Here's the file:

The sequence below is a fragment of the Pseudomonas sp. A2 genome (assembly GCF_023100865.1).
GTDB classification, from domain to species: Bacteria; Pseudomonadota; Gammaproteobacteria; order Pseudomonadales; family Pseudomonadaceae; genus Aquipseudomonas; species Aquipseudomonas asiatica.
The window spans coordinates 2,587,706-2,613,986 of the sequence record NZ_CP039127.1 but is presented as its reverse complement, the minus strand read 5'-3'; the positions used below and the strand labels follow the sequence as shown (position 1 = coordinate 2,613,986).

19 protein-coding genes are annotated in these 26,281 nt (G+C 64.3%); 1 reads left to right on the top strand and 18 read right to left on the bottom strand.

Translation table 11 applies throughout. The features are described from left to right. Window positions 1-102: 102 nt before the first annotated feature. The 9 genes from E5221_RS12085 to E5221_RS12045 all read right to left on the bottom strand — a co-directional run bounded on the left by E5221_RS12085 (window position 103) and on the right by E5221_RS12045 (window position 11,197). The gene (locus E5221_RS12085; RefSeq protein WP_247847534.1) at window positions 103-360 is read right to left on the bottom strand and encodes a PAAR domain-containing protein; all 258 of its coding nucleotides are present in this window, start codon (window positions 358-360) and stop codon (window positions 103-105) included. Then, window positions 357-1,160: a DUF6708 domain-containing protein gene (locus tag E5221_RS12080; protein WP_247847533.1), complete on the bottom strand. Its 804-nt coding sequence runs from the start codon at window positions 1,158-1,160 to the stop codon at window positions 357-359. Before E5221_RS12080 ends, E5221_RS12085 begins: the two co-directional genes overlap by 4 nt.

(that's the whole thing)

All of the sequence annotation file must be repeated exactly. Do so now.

The sequence below is a fragment of the Pseudomonas sp. A2 genome (assembly GCF_023100865.1).
GTDB classification, from domain to species: Bacteria; Pseudomonadota; Gammaproteobacteria; order Pseudomonadales; family Pseudomonadaceae; genus Aquipseudomonas; species Aquipseudomonas asiatica.
The window spans coordinates 2,587,706-2,613,986 of the sequence record NZ_CP039127.1 but is presented as its reverse complement, the minus strand read 5'-3'; the positions used below and the strand labels follow the sequence as shown (position 1 = coordinate 2,613,986).

19 protein-coding genes are annotated in these 26,281 nt (G+C 64.3%); 1 reads left to right on the top strand and 18 read right to left on the bottom strand.

Translation table 11 applies throughout. The features are described from left to right. Window positions 1-102: 102 nt before the first annotated feature. The 9 genes from E5221_RS12085 to E5221_RS12045 all read right to left on the bottom strand — a co-directional run bounded on the left by E5221_RS12085 (window position 103) and on the right by E5221_RS12045 (window position 11,197). The gene (locus E5221_RS12085; RefSeq protein WP_247847534.1) at window positions 103-360 is read right to left on the bottom strand and encodes a PAAR domain-containing protein; all 258 of its coding nucleotides are present in this window, start codon (window positions 358-360) and stop codon (window positions 103-105) included. Then, window positions 357-1,160: a DUF6708 domain-containing protein gene (locus tag E5221_RS12080; protein WP_247847533.1), complete on the bottom strand. Its 804-nt coding sequence runs from the start codon at window positions 1,158-1,160 to the stop codon at window positions 357-359. Before E5221_RS12080 ends, E5221_RS12085 begins: the two co-directional genes overlap by 4 nt.